F’n Education

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There have been many posting here on Colleges of Education, and the Education profession in general. I think this may take the cake as one of the most asinine and psychologically bankrupt1 educational policies I have ever come across.

A sneak preview

one school in the town of Wellingborough is allowing pupils to swear at teachers, providing they only do so no more than five times in a class. A tally of how many times the f-word is used will be kept and if the class exceeds the limit, they will be “spoken” to…

Eventus stultorum magister

1. I would think anyone with a class in rudimentary learning theory would give a thumbs down to this. Ironically, I don’t think that is a requirement in all COEs.

5 Comments

  1. This is what happens when you scrape the bottom of the barrel to fill jobs. And imagine calling these innovators “professionals.” 
     
    The problem is that that always see a need to innovate and often innovation for the sake of innovation is going to deviate you from an optimum course. But we do know that doing the same old same old, day in and day out is stultifying when you’ve got that new fangled theory that you wrote your Master’s thesis on sitting deep in your desk gathering dust. Without any validation of your pet theory, you just know, deep down, that it will make things better.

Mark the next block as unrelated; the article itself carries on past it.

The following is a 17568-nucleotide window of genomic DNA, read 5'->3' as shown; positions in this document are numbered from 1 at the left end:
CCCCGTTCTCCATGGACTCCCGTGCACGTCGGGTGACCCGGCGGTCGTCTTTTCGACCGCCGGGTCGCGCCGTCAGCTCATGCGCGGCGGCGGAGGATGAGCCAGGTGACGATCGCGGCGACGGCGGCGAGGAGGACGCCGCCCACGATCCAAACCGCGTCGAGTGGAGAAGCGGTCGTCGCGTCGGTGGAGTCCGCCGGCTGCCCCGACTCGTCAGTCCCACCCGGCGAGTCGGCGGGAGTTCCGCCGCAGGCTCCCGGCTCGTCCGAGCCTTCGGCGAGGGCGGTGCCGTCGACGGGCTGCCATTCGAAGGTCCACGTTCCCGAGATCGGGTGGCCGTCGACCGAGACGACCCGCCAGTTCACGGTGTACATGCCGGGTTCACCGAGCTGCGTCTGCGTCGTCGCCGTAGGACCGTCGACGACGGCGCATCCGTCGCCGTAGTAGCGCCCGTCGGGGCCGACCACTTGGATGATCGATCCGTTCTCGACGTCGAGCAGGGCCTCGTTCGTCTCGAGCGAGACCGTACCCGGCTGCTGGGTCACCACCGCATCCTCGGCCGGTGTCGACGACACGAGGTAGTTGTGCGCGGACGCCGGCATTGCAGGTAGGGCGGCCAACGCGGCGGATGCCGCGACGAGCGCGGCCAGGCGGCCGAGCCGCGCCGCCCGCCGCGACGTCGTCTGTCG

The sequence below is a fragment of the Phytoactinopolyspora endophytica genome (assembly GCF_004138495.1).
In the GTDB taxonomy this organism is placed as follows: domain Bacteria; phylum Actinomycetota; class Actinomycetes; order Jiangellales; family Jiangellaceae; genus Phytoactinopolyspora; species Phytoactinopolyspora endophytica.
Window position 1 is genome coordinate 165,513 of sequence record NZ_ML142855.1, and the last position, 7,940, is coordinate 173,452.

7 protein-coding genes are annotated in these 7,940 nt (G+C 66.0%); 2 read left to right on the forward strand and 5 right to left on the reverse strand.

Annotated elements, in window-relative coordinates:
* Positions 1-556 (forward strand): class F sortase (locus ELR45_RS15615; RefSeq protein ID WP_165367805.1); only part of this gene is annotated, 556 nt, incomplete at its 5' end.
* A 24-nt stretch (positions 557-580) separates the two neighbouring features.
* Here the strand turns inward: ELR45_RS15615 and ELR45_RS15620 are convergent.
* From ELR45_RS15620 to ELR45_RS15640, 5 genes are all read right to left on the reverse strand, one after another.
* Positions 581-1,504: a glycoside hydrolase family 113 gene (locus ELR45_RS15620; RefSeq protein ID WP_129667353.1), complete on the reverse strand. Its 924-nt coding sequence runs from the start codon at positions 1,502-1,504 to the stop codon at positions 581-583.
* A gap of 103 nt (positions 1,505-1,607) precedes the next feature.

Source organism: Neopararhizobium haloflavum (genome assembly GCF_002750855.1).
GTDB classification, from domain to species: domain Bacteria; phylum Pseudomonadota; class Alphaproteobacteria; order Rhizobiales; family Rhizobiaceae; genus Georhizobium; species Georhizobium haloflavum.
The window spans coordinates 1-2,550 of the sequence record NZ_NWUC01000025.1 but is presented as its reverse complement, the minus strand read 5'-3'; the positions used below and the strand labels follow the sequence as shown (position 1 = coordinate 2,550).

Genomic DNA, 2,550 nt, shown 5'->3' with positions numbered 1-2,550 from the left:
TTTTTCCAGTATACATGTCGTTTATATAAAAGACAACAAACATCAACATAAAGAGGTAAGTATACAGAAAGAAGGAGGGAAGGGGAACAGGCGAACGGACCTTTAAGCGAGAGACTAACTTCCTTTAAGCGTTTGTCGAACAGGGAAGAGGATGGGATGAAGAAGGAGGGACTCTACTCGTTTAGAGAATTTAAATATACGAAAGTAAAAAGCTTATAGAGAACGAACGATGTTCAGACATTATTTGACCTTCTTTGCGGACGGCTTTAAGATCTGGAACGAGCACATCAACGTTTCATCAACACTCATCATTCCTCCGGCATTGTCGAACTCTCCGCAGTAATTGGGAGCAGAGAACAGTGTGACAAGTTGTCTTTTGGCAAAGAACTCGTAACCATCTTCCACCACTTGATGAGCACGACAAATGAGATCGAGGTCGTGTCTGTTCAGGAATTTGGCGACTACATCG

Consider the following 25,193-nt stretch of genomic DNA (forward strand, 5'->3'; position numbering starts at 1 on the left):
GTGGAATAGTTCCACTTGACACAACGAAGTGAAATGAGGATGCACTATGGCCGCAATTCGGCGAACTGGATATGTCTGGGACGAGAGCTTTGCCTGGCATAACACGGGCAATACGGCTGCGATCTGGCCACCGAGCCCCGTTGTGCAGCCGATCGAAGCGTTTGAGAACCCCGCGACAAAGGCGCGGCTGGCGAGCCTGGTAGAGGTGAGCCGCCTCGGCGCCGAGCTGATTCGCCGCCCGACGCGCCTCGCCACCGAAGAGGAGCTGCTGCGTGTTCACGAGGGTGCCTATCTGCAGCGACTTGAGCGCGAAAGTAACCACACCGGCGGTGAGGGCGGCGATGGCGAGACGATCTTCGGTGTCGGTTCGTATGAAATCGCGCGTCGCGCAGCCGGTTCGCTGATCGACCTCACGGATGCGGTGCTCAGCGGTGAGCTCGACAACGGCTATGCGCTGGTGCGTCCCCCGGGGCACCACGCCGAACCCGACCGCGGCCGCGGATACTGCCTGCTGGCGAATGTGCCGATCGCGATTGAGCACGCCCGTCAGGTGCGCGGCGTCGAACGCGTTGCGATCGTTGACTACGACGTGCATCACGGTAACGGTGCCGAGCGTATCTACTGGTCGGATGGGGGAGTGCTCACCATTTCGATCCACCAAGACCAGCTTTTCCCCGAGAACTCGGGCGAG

Idiots!

  2. Master’s thesis? Since when did a MEd require a master’s thesis? Hell, I think you can even get a EdD without a dissertation in some places.

  3. In that town there is also: “Wellingborough School, founded in 1595, is an independent day school for boys and girls aged 3-18″. Perhaps enrollment there will increase as more parents flee state schools?

  4. Perhaps a locus for these nasty words is inborn in the human brain. Thus you get folks with Tourette’s spewing them incessantly, uncontrollably, on occasion, without any other special manifestations of antisocial behavior. And I doubt there’s a culture where you don’t find these special, reserved words…they’ve certainly got them over here in Thailand, the land of smiles. 
     
    So I kinda figure it makes sense to leave the nasty words in the nasty locus, and use them when the time is especially right.

  5. Actually, I think kids with Tourette’s will bark and grunt before they learn to curse.

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